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How is mobile gaming going to change in the next five years?

We tell you what to expect from the market in the coming years.

Candy Crush
Credit: Pixabay

In times gone by, the video gaming world revolved primarily around the major gaming consoles. Reflective of this, industry events and news tended to focus on the big console releases, with mobile gaming considered something merely to keep younger audiences happy.

That all changed with the rise of mobile technology, and with the launch of the iPhone app store in 2008, the gaming world was revolutionised. With mobile devices more powerful than ever, and with high-speed mobile internet now readily available, more players are now using their phone as their primary gaming device.

Mobile games have become so popular that these apps now account for a massive 43% of all smartphone usage! Even more startlingly, the number of active mobile gamers worldwide is estimated at around 2.2 billion individual users, who will generate a whopping $76.7bn in revenue for 2020 alone. In light of these statistics, it is no wonder that many industry experts are predicting that the future of gaming is mobile!

That is a fact that many games developers seem to believe now. As a result, we have seen an increased focus on mobile gaming of all types by the major video games developers. Nintendo, for example, has shifted to focusing primarily around a mobile capable gaming device-the Nintendo Switch-which recently broke the 50 million units sold milestone in 2020.

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Although there has been talk about cloud gaming and other streaming services being the future of gaming for several years, it is only now that the technology and, most importantly, mobile internet speeds are beginning to make this type of gaming a real possibility. With the widespread implementation of 5G mobile internet on the horizon, we can expect more and more investment in this kind of gaming service.

Google, for example, is launching the ‘Stadia’ streaming service which gives you access to video games streamed over the cloud in up to 4k at 60 frames per second-something which is far beyond the most powerful mobile device or smartphone. It gives players access to console-quality video games played on a smartphone via the cloud for a small monthly subscription fee. This type of set up, which requires little in the way of investment in hardware and a relatively low monthly subscription fee, is predicted to be one of the next significant trends in gaming and could shake up the industry. For this reason, industry analysts are predicting a shift away from hardware towards streaming services and software only sales over the next 5-10 years.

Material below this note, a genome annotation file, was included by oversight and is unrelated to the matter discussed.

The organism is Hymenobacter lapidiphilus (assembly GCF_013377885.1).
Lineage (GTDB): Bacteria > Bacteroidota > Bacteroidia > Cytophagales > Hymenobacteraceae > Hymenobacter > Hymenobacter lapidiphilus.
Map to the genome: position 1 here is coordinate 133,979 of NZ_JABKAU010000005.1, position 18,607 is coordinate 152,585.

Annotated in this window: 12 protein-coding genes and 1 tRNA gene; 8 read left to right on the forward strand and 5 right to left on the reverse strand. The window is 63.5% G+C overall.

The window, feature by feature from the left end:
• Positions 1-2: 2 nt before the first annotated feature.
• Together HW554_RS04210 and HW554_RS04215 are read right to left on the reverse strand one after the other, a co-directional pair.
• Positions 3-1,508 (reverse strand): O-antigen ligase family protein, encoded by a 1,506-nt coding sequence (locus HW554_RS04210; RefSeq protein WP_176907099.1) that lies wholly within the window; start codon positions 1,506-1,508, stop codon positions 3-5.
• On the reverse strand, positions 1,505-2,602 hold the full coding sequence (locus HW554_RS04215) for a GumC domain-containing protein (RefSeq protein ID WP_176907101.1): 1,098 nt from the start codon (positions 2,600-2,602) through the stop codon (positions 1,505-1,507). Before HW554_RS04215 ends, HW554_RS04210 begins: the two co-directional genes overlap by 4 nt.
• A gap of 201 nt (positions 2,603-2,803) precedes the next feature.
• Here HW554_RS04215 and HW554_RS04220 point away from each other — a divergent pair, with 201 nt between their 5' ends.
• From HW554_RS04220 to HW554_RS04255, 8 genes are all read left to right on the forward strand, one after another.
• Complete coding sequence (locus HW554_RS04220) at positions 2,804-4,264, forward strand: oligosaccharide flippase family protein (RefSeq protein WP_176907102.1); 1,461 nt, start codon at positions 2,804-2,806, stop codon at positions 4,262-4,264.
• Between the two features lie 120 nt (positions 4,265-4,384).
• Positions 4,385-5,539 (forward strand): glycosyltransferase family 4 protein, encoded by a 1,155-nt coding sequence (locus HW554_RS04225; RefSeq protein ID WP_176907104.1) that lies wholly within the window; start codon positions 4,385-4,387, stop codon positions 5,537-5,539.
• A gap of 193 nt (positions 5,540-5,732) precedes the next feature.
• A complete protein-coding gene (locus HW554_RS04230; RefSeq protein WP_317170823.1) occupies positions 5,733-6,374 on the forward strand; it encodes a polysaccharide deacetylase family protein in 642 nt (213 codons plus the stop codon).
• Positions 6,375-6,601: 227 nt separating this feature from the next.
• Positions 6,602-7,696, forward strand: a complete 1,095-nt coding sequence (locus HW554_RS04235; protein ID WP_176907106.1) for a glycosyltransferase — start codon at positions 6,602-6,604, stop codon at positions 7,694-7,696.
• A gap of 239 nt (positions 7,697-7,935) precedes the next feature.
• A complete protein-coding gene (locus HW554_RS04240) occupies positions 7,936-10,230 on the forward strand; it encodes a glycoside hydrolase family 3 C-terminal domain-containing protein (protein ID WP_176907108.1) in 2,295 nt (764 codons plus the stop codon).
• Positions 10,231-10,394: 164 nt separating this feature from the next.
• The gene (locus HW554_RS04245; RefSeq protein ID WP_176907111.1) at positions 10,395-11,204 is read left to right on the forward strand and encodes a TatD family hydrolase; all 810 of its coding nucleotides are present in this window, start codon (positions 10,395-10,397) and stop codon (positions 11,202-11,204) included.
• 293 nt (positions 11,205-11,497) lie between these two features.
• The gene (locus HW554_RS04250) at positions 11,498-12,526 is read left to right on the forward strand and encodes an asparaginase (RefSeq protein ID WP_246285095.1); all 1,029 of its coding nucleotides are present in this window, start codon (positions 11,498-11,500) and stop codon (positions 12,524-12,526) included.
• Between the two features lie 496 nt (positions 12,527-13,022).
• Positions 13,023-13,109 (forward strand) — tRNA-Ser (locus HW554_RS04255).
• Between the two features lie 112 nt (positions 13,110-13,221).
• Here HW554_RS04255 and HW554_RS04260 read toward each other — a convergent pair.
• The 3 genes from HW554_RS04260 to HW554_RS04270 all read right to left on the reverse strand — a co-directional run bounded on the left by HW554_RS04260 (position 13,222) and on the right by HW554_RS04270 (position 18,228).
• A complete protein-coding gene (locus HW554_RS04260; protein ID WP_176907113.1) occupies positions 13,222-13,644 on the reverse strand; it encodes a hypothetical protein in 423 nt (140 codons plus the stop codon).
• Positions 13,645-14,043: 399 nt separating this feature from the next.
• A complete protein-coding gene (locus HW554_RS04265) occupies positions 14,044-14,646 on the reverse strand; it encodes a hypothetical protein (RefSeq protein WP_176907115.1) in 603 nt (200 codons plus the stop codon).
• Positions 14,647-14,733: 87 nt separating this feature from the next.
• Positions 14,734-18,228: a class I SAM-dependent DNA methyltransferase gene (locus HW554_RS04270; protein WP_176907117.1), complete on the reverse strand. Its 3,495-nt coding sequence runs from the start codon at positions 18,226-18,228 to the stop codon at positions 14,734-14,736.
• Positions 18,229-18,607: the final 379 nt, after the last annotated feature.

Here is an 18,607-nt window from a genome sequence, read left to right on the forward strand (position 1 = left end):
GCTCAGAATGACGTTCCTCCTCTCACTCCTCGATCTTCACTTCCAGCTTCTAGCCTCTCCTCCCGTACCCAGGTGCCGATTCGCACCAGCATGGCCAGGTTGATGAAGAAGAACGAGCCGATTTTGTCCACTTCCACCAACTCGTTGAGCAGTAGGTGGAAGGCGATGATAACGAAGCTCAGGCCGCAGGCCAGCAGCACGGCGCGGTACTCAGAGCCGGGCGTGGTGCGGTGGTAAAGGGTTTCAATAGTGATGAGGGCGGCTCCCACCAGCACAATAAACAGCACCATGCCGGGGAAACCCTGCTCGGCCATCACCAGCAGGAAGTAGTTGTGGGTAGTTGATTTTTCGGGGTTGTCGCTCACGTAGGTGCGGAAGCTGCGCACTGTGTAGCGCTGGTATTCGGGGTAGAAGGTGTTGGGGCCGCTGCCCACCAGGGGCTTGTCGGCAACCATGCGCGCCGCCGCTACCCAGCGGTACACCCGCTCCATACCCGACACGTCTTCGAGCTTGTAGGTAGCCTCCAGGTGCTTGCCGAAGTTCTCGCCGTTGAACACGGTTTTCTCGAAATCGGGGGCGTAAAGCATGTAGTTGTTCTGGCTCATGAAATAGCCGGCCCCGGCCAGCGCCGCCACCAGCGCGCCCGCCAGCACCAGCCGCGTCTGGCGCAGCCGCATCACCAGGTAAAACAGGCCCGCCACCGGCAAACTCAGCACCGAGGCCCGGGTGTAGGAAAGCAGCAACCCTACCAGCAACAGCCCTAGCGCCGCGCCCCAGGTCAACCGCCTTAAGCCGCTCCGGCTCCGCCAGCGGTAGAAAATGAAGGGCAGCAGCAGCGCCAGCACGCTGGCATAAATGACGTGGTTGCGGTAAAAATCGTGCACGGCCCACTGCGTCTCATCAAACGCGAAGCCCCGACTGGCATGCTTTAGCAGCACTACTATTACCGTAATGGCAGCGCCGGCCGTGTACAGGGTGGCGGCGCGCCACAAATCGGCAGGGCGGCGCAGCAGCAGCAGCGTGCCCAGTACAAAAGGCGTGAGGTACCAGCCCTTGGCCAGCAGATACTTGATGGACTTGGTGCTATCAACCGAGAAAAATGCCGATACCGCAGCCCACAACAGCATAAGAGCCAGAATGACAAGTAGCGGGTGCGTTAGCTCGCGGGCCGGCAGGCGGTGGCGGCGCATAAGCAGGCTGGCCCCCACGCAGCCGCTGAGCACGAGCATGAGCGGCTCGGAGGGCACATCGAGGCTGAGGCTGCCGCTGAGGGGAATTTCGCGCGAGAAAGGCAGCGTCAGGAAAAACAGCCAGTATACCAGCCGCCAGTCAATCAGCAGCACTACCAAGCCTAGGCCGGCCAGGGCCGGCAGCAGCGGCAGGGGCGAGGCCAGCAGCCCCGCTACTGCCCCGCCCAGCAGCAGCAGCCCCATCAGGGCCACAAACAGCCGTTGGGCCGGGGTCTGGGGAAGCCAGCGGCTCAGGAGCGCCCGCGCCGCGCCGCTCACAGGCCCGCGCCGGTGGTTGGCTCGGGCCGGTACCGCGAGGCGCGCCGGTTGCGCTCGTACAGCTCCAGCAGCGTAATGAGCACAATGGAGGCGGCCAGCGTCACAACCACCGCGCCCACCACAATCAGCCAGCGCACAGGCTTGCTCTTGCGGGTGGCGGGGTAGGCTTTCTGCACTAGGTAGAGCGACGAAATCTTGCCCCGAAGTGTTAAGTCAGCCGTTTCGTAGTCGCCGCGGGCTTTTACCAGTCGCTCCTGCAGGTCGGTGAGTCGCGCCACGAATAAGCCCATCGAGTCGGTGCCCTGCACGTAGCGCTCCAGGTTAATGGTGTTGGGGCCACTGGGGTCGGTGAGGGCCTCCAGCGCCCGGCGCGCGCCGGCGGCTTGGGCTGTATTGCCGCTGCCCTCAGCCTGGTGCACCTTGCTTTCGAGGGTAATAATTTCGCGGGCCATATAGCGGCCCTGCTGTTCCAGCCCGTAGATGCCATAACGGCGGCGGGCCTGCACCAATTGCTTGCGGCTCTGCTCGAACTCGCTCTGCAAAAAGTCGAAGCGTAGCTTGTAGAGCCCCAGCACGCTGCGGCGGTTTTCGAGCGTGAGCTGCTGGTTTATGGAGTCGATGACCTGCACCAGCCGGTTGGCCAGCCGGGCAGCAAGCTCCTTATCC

Casual gaming

According to the latest industry figures, the most popular category of mobile games on app stores are ‘casual games.’ These games are generally much shorter in length, more straightforward to play, and the player can get familiarised with them in a matter of minutes. One of the most popular types of games in this category is casino games, such as the slot games we see hosted on the best UK online casinos. This category of games is favoured by players as they require little in terms of time commitment to start and finish a gaming session.

According to the latest industry statistics, casual games account for around 58.86% of gamers, with puzzle games, arcade games, and casino games being the most popular genres in this category. Given the popularity of this category of games, we can expect to see more and more games developers catering to this style of gameplay, which suits the needs of players hoping to get in a quick gaming session while waiting for the bus or to pass the time on their commute home.

Diverse and inclusive gaming

Although for much of its history, the video games world has been dominated mainly by the presence of young, male gamers, that status quo is rapidly beginning to change. And if recent industry reports are to be believed, the demographics of people playing games is beginning to shift quickly. According to a survey conducted by MoPub, around 53% of users between the age of 45-54 years old play mobile games, while 63% of mobile gamers are women. So, not only are we seeing more older people playing than ever, this is also clearly not an industry dominated by men as the old stereotype suggests. Given these changing demographics, we can expect to see more games releases catering to a variety of audiences, both young and old, over the next few years.

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